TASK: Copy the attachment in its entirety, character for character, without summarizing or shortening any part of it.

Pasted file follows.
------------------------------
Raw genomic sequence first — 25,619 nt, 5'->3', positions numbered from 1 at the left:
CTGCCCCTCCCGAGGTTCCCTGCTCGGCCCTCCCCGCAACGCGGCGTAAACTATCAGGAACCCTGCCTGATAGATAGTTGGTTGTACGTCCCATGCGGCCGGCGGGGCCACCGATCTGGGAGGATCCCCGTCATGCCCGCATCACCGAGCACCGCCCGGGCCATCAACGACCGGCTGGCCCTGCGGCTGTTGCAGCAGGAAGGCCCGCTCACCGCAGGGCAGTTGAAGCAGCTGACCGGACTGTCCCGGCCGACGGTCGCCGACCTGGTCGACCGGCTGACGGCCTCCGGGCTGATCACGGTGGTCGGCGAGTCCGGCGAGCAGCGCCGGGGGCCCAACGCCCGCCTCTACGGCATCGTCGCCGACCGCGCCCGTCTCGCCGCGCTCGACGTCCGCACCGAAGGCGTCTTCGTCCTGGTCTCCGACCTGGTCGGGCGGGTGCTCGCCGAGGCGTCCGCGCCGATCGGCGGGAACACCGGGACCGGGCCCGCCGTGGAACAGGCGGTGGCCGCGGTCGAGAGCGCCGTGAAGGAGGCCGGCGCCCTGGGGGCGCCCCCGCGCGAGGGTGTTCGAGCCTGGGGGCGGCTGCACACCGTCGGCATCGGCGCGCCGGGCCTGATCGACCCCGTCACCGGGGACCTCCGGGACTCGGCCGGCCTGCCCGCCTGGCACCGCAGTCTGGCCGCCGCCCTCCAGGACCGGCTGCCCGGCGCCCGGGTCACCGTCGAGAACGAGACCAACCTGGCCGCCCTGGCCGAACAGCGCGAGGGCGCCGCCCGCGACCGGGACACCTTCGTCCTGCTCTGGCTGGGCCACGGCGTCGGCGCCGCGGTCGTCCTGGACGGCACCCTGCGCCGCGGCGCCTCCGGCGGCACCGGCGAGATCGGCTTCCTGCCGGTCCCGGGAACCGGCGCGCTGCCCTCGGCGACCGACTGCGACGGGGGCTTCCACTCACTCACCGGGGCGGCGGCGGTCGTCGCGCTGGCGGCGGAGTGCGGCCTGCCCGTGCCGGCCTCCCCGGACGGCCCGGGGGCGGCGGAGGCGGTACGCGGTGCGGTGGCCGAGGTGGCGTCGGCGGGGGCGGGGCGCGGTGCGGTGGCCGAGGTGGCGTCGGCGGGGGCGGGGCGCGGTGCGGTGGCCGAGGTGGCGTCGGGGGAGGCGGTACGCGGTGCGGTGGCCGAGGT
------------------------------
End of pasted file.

Raw genomic sequence first — 25,619 nt, 5'->3', positions numbered from 1 at the left:
CTGCCCCTCCCGAGGTTCCCTGCTCGGCCCTCCCCGCAACGCGGCGTAAACTATCAGGAACCCTGCCTGATAGATAGTTGGTTGTACGTCCCATGCGGCCGGCGGGGCCACCGATCTGGGAGGATCCCCGTCATGCCCGCATCACCGAGCACCGCCCGGGCCATCAACGACCGGCTGGCCCTGCGGCTGTTGCAGCAGGAAGGCCCGCTCACCGCAGGGCAGTTGAAGCAGCTGACCGGACTGTCCCGGCCGACGGTCGCCGACCTGGTCGACCGGCTGACGGCCTCCGGGCTGATCACGGTGGTCGGCGAGTCCGGCGAGCAGCGCCGGGGGCCCAACGCCCGCCTCTACGGCATCGTCGCCGACCGCGCCCGTCTCGCCGCGCTCGACGTCCGCACCGAAGGCGTCTTCGTCCTGGTCTCCGACCTGGTCGGGCGGGTGCTCGCCGAGGCGTCCGCGCCGATCGGCGGGAACACCGGGACCGGGCCCGCCGTGGAACAGGCGGTGGCCGCGGTCGAGAGCGCCGTGAAGGAGGCCGGCGCCCTGGGGGCGCCCCCGCGCGAGGGTGTTCGAGCCTGGGGGCGGCTGCACACCGTCGGCATCGGCGCGCCGGGCCTGATCGACCCCGTCACCGGGGACCTCCGGGACTCGGCCGGCCTGCCCGCCTGGCACCGCAGTCTGGCCGCCGCCCTCCAGGACCGGCTGCCCGGCGCCCGGGTCACCGTCGAGAACGAGACCAACCTGGCCGCCCTGGCCGAACAGCGCGAGGGCGCCGCCCGCGACCGGGACACCTTCGTCCTGCTCTGGCTGGGCCACGGCGTCGGCGCCGCGGTCGTCCTGGACGGCACCCTGCGCCGCGGCGCCTCCGGCGGCACCGGCGAGATCGGCTTCCTGCCGGTCCCGGGAACCGGCGCGCTGCCCTCGGCGACCGACTGCGACGGGGGCTTCCACTCACTCACCGGGGCGGCGGCGGTCGTCGCGCTGGCGGCGGAGTGCGGCCTGCCCGTGCCGGCCTCCCCGGACGGCCCGGGGGCGGCGGAGGCGGTACGCGGTGCGGTGGCCGAGGTGGCGTCGGCGGGGGCGGGGCGCGGTGCGGTGGCCGAGGTGGCGTCGGCGGGGGCGGGGCGCGGTGCGGTGGCCGAGGTGGCGTCGGGGGAGGCGGTACGCGGTGCGGTGGCCGAGGT